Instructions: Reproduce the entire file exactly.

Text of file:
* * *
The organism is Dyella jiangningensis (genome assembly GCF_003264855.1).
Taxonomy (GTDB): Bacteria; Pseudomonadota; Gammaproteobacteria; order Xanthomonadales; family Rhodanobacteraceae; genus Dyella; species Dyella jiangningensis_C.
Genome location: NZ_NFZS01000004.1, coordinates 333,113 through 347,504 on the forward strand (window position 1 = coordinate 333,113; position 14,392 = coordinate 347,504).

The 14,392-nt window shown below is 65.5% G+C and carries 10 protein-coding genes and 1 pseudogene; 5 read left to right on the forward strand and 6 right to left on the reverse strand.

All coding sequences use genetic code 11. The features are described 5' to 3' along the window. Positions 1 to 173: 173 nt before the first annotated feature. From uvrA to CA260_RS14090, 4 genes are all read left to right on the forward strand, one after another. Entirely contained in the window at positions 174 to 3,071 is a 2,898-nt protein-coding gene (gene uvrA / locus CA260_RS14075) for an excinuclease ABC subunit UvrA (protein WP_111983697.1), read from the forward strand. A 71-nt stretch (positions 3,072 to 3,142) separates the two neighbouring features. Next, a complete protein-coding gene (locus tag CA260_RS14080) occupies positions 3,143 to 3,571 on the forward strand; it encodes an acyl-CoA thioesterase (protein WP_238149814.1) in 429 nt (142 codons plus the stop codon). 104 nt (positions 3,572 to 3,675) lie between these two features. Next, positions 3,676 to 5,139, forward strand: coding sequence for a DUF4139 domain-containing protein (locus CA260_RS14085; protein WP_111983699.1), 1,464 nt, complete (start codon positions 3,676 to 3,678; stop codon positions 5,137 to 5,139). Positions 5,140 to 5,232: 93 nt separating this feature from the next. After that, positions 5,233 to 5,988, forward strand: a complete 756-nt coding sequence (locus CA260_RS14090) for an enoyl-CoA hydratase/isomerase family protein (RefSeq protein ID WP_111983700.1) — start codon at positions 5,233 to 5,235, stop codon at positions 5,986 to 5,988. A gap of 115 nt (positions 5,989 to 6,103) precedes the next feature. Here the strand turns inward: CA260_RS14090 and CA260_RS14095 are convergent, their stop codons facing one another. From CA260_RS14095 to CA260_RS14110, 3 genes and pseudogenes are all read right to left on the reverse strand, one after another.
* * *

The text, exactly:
The organism is Dyella jiangningensis (genome assembly GCF_003264855.1).
Taxonomy (GTDB): Bacteria; Pseudomonadota; Gammaproteobacteria; order Xanthomonadales; family Rhodanobacteraceae; genus Dyella; species Dyella jiangningensis_C.
Genome location: NZ_NFZS01000004.1, coordinates 333,113 through 347,504 on the forward strand (window position 1 = coordinate 333,113; position 14,392 = coordinate 347,504).

The 14,392-nt window shown below is 65.5% G+C and carries 10 protein-coding genes and 1 pseudogene; 5 read left to right on the forward strand and 6 right to left on the reverse strand.

All coding sequences use genetic code 11. The features are described 5' to 3' along the window. Positions 1 to 173: 173 nt before the first annotated feature. From uvrA to CA260_RS14090, 4 genes are all read left to right on the forward strand, one after another. Entirely contained in the window at positions 174 to 3,071 is a 2,898-nt protein-coding gene (gene uvrA / locus CA260_RS14075) for an excinuclease ABC subunit UvrA (protein WP_111983697.1), read from the forward strand. A 71-nt stretch (positions 3,072 to 3,142) separates the two neighbouring features. Next, a complete protein-coding gene (locus tag CA260_RS14080) occupies positions 3,143 to 3,571 on the forward strand; it encodes an acyl-CoA thioesterase (protein WP_238149814.1) in 429 nt (142 codons plus the stop codon). 104 nt (positions 3,572 to 3,675) lie between these two features. Next, positions 3,676 to 5,139, forward strand: coding sequence for a DUF4139 domain-containing protein (locus CA260_RS14085; protein WP_111983699.1), 1,464 nt, complete (start codon positions 3,676 to 3,678; stop codon positions 5,137 to 5,139). Positions 5,140 to 5,232: 93 nt separating this feature from the next. After that, positions 5,233 to 5,988, forward strand: a complete 756-nt coding sequence (locus CA260_RS14090) for an enoyl-CoA hydratase/isomerase family protein (RefSeq protein ID WP_111983700.1) — start codon at positions 5,233 to 5,235, stop codon at positions 5,986 to 5,988. A gap of 115 nt (positions 5,989 to 6,103) precedes the next feature. Here the strand turns inward: CA260_RS14090 and CA260_RS14095 are convergent, their stop codons facing one another. From CA260_RS14095 to CA260_RS14110, 3 genes and pseudogenes are all read right to left on the reverse strand, one after another.